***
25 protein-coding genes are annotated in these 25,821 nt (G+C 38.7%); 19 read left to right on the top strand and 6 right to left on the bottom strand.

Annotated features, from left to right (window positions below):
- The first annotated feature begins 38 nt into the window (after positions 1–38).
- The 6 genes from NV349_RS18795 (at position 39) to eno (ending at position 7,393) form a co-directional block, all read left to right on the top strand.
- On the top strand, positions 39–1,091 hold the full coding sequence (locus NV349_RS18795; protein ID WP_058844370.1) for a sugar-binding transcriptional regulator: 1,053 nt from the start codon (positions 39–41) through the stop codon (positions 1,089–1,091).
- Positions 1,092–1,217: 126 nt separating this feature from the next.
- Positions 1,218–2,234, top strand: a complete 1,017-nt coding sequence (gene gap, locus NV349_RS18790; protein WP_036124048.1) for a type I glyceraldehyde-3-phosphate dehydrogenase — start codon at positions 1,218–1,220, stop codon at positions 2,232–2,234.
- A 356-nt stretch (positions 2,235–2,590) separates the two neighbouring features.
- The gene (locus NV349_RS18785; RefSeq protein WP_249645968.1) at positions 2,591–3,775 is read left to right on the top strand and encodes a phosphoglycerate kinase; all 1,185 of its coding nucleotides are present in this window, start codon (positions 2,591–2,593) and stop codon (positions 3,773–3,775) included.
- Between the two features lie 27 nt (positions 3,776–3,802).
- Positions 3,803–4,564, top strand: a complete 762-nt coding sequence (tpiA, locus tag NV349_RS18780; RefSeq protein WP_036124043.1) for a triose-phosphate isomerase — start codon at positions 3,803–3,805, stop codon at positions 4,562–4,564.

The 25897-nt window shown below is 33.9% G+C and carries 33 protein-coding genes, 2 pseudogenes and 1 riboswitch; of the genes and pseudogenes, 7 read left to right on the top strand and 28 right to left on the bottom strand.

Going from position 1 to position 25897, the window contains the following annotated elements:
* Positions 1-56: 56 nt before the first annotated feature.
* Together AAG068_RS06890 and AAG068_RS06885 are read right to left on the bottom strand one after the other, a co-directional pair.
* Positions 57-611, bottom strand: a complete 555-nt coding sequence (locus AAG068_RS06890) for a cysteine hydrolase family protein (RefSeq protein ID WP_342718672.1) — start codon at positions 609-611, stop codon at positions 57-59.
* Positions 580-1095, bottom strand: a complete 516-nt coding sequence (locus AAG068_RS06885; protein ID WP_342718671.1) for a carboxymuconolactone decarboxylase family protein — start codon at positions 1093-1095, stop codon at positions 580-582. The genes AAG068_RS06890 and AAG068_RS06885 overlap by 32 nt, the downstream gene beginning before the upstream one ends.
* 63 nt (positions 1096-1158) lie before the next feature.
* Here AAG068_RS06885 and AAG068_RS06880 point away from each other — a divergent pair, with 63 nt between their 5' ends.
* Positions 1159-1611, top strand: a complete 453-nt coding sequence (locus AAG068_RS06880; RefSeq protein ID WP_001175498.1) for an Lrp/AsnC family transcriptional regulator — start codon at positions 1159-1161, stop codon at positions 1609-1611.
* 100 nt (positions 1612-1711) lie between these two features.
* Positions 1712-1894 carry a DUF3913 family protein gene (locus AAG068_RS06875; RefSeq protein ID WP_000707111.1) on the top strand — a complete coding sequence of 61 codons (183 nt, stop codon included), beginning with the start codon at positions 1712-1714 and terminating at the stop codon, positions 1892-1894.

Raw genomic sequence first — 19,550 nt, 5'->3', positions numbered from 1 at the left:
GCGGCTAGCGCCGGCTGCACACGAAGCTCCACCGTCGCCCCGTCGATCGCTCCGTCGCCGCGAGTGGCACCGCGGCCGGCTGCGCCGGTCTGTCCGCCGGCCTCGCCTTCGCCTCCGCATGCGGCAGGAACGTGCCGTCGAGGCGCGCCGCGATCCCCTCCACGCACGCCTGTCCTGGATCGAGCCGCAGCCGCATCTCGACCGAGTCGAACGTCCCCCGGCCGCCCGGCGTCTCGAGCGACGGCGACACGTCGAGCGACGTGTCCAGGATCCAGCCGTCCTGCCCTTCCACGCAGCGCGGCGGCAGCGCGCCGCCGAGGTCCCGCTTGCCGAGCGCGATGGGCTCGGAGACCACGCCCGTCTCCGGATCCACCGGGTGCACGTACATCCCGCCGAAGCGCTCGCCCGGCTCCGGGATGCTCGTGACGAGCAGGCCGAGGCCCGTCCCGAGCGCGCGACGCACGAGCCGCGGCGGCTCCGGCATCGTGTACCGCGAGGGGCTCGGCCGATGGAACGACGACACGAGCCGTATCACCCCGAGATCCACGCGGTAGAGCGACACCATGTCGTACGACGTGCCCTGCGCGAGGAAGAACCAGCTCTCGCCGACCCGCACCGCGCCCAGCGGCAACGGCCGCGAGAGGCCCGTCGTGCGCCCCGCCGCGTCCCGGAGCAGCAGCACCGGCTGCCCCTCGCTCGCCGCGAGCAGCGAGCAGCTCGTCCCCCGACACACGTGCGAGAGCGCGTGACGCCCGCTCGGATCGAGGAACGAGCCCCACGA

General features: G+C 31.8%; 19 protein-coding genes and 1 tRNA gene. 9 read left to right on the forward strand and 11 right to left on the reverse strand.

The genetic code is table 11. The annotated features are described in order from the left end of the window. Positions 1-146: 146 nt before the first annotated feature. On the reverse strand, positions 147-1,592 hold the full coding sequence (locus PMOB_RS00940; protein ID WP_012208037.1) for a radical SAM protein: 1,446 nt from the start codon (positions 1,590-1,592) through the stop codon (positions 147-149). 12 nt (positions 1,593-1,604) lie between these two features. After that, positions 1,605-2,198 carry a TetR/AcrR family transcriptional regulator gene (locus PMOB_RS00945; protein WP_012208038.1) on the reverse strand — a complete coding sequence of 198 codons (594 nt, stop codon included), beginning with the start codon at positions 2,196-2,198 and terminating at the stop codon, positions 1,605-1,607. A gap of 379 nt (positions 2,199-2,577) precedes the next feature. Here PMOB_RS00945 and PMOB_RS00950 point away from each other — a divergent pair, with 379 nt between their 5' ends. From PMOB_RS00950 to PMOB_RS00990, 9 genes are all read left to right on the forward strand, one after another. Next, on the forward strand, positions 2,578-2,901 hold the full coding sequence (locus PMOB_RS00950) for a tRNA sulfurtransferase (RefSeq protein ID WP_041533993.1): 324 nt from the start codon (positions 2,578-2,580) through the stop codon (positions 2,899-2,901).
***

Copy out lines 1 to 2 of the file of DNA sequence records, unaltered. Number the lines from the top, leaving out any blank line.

25 protein-coding genes are annotated in these 25,821 nt (G+C 38.7%); 19 read left to right on the top strand and 6 right to left on the bottom strand.

Annotated features, from left to right (window positions below):